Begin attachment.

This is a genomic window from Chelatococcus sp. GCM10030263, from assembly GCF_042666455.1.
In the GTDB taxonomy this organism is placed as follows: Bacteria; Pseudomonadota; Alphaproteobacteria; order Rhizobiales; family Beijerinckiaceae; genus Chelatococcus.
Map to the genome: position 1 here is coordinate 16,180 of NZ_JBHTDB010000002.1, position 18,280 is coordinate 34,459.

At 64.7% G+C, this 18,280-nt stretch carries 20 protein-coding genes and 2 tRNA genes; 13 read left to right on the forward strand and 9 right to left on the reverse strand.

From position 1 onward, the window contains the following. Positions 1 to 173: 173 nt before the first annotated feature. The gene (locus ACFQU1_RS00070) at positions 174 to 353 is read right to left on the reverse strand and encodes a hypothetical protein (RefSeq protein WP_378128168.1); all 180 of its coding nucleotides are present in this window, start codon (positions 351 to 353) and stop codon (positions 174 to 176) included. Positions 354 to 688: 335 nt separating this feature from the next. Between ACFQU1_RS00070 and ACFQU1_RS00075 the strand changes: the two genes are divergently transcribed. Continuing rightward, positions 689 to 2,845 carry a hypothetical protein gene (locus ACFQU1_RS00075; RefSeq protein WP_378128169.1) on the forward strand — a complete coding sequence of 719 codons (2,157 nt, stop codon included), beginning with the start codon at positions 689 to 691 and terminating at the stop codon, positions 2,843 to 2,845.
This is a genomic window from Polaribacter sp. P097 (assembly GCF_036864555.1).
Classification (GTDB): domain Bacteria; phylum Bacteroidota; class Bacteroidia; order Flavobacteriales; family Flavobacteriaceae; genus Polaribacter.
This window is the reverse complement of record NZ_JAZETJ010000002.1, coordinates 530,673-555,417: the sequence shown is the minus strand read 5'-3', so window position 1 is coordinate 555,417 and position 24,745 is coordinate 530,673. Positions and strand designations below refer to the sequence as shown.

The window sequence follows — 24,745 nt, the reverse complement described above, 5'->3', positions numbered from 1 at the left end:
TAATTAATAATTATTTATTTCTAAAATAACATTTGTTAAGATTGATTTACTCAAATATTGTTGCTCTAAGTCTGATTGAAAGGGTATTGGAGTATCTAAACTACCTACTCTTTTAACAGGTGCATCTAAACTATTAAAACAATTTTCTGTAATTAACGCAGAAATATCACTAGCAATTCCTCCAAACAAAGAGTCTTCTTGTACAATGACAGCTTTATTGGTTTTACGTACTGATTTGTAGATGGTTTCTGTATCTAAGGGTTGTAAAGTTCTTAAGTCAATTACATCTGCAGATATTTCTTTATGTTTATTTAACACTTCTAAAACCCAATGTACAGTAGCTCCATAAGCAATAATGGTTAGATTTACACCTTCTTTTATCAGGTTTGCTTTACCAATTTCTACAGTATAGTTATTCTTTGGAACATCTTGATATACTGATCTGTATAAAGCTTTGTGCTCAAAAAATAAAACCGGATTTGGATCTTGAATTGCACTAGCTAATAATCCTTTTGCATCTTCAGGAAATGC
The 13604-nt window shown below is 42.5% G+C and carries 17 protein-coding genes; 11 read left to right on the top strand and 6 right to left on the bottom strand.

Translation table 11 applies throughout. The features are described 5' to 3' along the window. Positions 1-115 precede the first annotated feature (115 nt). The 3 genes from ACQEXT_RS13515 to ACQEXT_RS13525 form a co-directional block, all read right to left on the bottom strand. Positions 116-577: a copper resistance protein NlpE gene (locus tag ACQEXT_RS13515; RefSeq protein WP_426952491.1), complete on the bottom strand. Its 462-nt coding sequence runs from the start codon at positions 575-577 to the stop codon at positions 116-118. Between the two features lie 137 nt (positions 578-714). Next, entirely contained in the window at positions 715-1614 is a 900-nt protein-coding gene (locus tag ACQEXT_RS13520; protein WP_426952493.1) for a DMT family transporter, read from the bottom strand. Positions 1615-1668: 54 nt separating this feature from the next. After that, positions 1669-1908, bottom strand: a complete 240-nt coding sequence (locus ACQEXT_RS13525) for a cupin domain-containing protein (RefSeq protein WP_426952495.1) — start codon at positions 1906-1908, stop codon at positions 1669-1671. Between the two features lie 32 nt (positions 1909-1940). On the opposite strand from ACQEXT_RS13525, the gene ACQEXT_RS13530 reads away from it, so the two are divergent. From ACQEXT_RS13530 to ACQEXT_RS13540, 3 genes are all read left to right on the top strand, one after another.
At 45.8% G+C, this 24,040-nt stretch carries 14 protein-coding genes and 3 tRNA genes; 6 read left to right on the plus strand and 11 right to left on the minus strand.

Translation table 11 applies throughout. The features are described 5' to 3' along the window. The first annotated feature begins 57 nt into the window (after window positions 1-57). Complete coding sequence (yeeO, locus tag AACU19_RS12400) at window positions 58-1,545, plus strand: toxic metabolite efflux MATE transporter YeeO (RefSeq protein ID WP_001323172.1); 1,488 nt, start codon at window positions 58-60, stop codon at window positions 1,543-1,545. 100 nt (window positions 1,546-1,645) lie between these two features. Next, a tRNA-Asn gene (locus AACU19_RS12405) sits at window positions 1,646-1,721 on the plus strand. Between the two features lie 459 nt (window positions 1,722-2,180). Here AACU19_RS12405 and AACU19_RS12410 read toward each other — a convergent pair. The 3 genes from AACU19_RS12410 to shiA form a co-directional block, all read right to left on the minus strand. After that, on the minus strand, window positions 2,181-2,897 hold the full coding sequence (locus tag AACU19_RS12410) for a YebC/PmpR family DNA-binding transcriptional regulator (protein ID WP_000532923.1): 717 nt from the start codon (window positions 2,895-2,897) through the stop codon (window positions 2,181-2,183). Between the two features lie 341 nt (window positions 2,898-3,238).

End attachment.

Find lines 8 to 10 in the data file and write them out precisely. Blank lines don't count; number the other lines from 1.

This window is the reverse complement of record NZ_JAZETJ010000002.1, coordinates 530,673-555,417: the sequence shown is the minus strand read 5'-3', so window position 1 is coordinate 555,417 and position 24,745 is coordinate 530,673. Positions and strand designations below refer to the sequence as shown.

The window sequence follows — 24,745 nt, the reverse complement described above, 5'->3', positions numbered from 1 at the left end:
TAATTAATAATTATTTATTTCTAAAATAACATTTGTTAAGATTGATTTACTCAAATATTGTTGCTCTAAGTCTGATTGAAAGGGTATTGGAGTATCTAAACTACCTACTCTTTTAACAGGTGCATCTAAACTATTAAAACAATTTTCTGTAATTAACGCAGAAATATCACTAGCAATTCCTCCAAACAAAGAGTCTTCTTGTACAATGACAGCTTTATTGGTTTTACGTACTGATTTGTAGATGGTTTCTGTATCTAAGGGTTGTAAAGTTCTTAAGTCAATTACATCTGCAGATATTTCTTTATGTTTATTTAACACTTCTAAAACCCAATGTACAGTAGCTCCATAAGCAATAATGGTTAGATTTACACCTTCTTTTATCAGGTTTGCTTTACCAATTTCTACAGTATAGTTATTCTTTGGAACATCTTGATATACTGATCTGTATAAAGCTTTGTGCTCAAAAAATAAAACCGGATTTGGATCTTGAATTGCACTAGCTAATAATCCTTTTGCATCTTCAGGAAATGC